First published in Vice News August 17
A bomb blast ripped through the center of Thailand’s capital Monday evening, killing at least 20 people and injuring over 80 others. The bomb exploded by the Erawan shrine, a popular religious site located in the heart of Bangkok’s teeming shopping district.
“Those who have planted this bomb are cruel. They aim to kill because everyone knows that at 7pm the shrine is crowded with Thais and foreigners,” Somyot Pumpanmuang, Thailand’s national police chief, told reporters. “Planting a bomb there means they want to see a lot of dead people.”
Located at an intersection between two major roads and almost directly underneath Bangkok’s aboveground train system, the shrine is wedged amid several huge shopping centers and a five-star hotel. Thousands of office workers, tourists, and shoppers pass by the immediate vicinity on a daily basis, while hundreds pay their respect at the shrine itself.
First responders and military personnel cordoned off the area shortly after the blast, placing white sheets over the dead. Crime scene investigators and medical staff immediately began scouring the area for evidence and placing markers around suspicious items, while a team of forensic photographers captured every detail of the harrowing scene.
A number of motorbikes were strewn across the street, two almost completely burned by the blast. Chunks of the shrine’s walls littered the intersection, and pools of blood marked with white chalk could be clearly seen from 50 meters away. Body parts were continually being found all around the area, signaled by a rush of police and forensic investigators.
Confusion and chaos still surround the blast, and several medical and military personnel on the scene were unaware of the details and unable to answer questions put to them by VICE News.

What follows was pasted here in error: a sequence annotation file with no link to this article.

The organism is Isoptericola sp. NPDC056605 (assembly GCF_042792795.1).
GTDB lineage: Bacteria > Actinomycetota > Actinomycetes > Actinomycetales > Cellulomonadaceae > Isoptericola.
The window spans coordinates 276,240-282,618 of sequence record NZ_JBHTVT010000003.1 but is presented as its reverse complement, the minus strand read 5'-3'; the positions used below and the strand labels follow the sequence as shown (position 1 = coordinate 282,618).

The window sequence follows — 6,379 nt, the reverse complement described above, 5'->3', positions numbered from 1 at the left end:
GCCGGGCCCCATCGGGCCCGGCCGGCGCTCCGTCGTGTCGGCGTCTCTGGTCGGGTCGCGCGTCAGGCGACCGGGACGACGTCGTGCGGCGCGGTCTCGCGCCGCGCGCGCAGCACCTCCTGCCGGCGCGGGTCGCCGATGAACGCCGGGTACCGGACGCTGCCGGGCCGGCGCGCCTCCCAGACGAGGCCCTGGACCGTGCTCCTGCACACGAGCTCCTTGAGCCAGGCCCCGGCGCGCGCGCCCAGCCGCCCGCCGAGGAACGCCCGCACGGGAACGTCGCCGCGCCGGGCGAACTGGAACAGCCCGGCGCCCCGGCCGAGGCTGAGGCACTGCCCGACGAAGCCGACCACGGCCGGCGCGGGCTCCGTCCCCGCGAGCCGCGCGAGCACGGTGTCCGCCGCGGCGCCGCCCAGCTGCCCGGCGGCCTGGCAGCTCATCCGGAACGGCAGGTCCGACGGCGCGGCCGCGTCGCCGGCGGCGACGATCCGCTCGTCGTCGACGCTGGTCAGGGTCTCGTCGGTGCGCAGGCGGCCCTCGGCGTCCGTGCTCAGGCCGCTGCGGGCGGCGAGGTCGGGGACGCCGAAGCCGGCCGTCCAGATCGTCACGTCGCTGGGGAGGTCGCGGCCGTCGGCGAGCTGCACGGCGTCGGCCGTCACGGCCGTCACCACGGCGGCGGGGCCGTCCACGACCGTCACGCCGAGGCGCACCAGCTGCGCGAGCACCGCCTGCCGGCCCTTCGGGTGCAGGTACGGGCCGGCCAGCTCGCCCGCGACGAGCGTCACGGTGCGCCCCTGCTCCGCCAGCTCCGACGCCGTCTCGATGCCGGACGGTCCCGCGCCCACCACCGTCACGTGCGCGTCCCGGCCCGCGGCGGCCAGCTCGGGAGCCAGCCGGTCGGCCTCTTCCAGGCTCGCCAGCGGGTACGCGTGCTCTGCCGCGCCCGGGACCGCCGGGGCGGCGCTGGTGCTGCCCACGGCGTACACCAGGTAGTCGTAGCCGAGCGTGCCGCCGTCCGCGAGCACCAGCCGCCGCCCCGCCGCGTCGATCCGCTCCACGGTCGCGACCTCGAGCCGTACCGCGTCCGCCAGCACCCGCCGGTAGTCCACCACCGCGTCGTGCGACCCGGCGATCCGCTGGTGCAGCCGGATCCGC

“We still don’t know for sure who did this and why,” Deputy Prime Minister Prawit Wongsuwon told reporters shortly after the attack. “The perpetrators intended to destroy the economy and tourism, because the incident occurred in the heart of the tourism district.”
Rumors quickly spread on social media claiming the explosion was the result of a car accident, a motorbike bomb, a car bomb, or several bombs in the area. “It was a pipe bomb… placed inside the Erawan shrine,” the national police chief later told reporters, calling the latest official death toll of 16 “unprecedented.”
Near the Erawan shrine, incredulous Thais and unaware tourists peered past the crowd of police, military, and medical officials toward the blast site. One cordon was positioned so close to the shrine that people in the crowd accidentally kicked evidence markers. Nearly three hours after the explosion, investigators discovered a human foot about 40 meters away from the shrine.
A long-running insurgency in Thailand’s “Deep South” escalated in the early 2000s, but the violence has mainly been contained to that region, and attacks in the capital are incredibly rare. The last major bombing attack in Bangkok occurred in 2006, when a series of bombs killed at least three people shortly after a military coup ousted then-Prime Minister Thaksin Shinawatra.
The Thai government has cautioned against speculation about who is responsible in the immediate aftermath of the attack, though fingers are already being pointed at loyalists of the former prime minister, and at “ethnic insurgents” in the Deep South.
Prime Minister Prayuth Chan-ocha reportedly plans to set up a “war room” to coordinate the country’s response to the attack.